Law firms risk potential conflicts of interest by becoming too close to litigation funders, the former president of the Irish Law Society has said.
Speaking at the International Bar Association’s annual conference, Geraldine Clarke said third party funders create a ‘practical difficulty’ for lawyers, who are torn between protecting the interests of their clients and pleasing investors.
‘In the UK, we have seen a lot of third-party funders becoming quite close to some of the law firms,' she said. 'They would be, for example, the funder of choice for those lawyers’ clients. Issues have been raised in a number of cases about where the obligations of the lawyers lie and, more importantly, where their heart is.’ Clarke, who is senior partner at Dublin-based Gleeson McGrath Baldwin Solicitors, is a former chair of the IBA's professional ethics committee.
Third-party litigation funders are currently banned in the Republic of Ireland.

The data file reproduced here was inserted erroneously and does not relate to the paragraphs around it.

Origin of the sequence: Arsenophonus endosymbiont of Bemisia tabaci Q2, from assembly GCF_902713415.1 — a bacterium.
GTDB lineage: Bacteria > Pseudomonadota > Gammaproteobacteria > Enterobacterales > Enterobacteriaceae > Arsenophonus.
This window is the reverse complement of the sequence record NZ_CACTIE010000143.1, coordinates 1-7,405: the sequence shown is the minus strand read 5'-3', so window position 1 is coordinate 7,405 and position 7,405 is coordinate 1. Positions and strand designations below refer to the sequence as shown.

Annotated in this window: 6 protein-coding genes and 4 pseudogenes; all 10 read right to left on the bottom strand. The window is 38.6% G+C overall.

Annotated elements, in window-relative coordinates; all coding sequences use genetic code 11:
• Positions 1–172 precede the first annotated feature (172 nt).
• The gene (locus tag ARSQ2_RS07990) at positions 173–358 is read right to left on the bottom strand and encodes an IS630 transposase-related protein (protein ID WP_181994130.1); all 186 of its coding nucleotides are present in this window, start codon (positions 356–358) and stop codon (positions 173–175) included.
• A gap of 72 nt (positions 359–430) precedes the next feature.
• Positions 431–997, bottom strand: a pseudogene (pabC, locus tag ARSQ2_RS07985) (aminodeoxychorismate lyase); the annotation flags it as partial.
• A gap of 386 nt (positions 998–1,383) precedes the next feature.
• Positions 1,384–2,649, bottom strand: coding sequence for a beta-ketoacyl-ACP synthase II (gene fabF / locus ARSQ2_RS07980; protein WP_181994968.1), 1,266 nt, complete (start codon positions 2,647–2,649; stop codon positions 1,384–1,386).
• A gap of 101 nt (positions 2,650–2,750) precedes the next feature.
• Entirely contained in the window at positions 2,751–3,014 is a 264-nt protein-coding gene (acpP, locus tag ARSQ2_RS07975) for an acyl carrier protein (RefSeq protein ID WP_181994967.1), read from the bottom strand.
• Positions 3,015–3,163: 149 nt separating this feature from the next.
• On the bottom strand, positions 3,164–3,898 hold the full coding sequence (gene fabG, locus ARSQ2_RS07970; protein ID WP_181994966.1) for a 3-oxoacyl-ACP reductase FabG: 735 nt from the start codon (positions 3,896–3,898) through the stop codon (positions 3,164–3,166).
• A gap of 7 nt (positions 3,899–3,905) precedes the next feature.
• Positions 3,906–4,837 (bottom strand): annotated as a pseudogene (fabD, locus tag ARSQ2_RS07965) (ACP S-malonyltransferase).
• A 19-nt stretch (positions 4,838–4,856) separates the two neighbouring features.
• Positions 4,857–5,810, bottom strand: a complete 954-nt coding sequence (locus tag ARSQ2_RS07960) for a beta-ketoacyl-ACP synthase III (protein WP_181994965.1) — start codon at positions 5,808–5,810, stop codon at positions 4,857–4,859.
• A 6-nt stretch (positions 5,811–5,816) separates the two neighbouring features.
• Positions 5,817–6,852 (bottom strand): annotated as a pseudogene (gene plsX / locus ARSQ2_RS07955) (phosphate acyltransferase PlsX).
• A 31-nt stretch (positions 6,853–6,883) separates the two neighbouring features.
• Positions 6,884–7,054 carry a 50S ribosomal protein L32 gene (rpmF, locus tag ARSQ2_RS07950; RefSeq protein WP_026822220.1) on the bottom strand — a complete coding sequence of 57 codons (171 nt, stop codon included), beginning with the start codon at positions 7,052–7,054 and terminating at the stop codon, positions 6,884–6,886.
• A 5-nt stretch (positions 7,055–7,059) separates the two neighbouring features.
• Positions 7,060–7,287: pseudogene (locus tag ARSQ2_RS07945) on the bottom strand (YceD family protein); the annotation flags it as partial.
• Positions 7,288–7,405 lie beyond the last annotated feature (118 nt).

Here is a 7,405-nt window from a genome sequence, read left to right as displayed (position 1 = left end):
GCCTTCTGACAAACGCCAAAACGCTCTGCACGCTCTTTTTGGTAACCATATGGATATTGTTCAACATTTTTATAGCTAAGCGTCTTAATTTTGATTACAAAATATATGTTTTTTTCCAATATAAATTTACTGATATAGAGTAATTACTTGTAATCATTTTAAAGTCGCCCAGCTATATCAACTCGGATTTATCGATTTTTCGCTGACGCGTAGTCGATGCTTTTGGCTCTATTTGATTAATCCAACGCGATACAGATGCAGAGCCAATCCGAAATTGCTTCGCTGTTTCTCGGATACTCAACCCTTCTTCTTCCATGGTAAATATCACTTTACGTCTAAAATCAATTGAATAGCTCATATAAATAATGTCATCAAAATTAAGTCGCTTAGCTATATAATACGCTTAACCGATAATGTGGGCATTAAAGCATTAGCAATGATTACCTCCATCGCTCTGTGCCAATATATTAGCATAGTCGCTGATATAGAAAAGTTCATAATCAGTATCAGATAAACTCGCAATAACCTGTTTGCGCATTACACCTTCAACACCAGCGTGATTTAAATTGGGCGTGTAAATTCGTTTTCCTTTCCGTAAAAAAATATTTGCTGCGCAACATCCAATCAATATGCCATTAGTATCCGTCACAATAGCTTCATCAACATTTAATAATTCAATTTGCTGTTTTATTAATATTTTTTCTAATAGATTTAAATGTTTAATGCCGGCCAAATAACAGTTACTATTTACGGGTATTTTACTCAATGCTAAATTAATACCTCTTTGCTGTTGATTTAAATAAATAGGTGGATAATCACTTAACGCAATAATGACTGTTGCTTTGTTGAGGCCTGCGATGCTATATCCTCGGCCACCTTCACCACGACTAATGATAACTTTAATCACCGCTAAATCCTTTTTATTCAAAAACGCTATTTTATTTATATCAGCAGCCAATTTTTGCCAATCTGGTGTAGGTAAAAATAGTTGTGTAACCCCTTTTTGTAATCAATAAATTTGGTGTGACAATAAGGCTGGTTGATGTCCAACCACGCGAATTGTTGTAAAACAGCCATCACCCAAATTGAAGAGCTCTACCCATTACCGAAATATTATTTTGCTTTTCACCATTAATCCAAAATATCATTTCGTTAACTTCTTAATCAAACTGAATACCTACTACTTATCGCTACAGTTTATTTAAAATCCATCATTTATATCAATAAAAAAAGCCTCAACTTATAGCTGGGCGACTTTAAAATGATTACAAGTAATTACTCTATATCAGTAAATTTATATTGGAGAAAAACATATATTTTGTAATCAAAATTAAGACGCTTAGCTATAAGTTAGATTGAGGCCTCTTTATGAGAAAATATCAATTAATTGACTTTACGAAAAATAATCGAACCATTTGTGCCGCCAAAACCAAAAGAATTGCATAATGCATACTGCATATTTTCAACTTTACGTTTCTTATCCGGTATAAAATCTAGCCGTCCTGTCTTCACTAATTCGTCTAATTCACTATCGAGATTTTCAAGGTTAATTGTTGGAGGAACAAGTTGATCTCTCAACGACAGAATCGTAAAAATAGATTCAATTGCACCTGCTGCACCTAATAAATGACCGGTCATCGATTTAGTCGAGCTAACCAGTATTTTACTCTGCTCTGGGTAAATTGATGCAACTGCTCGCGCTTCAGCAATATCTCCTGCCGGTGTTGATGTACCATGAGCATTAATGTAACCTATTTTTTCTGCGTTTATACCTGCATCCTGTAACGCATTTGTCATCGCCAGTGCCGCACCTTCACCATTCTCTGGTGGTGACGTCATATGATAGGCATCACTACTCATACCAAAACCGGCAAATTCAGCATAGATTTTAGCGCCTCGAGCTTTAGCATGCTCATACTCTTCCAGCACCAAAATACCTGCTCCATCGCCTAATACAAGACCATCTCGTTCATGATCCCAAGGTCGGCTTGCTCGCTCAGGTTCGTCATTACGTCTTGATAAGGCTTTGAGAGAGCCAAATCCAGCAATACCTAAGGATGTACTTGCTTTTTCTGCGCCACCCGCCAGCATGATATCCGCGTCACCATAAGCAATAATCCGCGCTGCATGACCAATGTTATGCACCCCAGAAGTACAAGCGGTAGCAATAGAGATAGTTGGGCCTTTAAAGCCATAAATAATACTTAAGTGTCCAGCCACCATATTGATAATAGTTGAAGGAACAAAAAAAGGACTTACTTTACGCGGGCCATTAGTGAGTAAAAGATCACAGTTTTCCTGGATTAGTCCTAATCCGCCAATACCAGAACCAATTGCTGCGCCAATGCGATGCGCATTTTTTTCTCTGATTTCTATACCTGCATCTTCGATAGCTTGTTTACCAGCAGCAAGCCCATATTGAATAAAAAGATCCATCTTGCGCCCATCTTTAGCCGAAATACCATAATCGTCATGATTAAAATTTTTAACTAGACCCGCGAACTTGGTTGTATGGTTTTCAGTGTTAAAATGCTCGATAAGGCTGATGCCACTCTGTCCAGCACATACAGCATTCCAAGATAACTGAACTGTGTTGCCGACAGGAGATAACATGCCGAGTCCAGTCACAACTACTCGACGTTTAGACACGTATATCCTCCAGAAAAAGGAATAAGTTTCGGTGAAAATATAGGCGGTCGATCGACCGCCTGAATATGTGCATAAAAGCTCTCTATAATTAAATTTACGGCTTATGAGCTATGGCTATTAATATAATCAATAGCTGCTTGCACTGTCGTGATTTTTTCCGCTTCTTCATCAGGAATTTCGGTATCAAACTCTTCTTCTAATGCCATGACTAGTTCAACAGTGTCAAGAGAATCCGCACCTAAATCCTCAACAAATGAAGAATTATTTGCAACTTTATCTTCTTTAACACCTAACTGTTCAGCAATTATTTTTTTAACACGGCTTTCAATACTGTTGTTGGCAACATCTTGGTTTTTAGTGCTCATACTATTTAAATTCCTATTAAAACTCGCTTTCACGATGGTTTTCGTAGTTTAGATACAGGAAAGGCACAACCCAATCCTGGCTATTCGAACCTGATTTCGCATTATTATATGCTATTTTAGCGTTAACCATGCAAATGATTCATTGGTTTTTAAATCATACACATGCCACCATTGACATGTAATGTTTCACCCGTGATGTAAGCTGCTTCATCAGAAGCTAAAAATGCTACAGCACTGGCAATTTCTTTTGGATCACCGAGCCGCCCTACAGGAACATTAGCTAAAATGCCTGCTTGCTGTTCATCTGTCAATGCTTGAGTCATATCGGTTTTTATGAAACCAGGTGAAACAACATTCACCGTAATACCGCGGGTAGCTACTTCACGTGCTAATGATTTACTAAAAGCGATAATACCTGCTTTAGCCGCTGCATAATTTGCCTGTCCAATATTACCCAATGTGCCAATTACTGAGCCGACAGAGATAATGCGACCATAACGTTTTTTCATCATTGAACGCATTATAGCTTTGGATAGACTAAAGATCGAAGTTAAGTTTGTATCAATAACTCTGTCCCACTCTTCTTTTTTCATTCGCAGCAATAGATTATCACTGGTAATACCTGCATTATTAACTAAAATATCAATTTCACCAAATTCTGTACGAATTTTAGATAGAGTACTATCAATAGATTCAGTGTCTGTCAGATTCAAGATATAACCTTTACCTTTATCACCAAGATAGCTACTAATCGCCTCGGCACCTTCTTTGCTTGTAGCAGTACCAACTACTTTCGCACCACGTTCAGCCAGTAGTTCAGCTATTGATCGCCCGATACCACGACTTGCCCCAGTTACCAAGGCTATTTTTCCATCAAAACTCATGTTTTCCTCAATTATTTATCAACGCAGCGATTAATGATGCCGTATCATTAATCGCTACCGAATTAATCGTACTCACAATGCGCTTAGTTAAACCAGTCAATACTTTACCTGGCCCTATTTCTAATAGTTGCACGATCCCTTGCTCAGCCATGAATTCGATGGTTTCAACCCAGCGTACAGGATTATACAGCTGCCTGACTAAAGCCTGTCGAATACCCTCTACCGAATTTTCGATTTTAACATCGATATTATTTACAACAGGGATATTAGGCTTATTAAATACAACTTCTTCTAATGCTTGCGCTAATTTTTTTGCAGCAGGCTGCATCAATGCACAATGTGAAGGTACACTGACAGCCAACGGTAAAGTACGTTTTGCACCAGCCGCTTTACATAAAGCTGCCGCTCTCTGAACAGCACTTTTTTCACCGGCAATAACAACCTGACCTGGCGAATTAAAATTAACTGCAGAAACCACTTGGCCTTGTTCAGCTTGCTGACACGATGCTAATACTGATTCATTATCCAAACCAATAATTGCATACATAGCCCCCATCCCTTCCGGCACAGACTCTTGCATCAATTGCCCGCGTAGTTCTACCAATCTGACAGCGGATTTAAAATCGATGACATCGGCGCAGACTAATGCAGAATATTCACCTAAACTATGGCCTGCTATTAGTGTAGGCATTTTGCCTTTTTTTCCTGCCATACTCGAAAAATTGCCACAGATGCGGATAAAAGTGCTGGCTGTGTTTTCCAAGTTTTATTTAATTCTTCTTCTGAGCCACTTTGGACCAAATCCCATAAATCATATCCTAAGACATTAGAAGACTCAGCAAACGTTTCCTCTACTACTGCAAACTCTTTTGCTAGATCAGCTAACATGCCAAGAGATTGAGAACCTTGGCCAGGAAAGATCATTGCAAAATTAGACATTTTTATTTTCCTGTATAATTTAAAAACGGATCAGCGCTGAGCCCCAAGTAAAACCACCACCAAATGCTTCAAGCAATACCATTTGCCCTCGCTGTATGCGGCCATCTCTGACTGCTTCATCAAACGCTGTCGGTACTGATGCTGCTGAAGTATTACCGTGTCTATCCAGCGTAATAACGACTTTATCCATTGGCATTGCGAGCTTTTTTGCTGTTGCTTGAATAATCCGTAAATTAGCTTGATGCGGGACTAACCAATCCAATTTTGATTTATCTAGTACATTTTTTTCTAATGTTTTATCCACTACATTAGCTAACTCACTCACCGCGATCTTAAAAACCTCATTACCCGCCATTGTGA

Clarke said agreements need to be drawn up very carefully to make clear funders 'have a very limited role in what happens in the litigation and how the litigation is conducted’. She added that clients may need to seek independent legal advice before entering third-party funding arrangements.
‘It’s difficult if there are third party funders for the lawyers to say: “My obligation is to my client and not to you, although you are paying me”. I know that this a hotly contested debate and there are ways around it, but that is the rationale for them not being allowed in Ireland.’
Clarke did not cite any examples but in recent months several ventures have been announced between funders and firms. Earlier this year international firm DLA Piper teamed up with two funders to help clients pursue cases that would otherwise be too expensive.
In June, listed litigation funder Burford Capital bought a stake in a London dispute resolution firm in what it says is the first transaction of its kind in the market.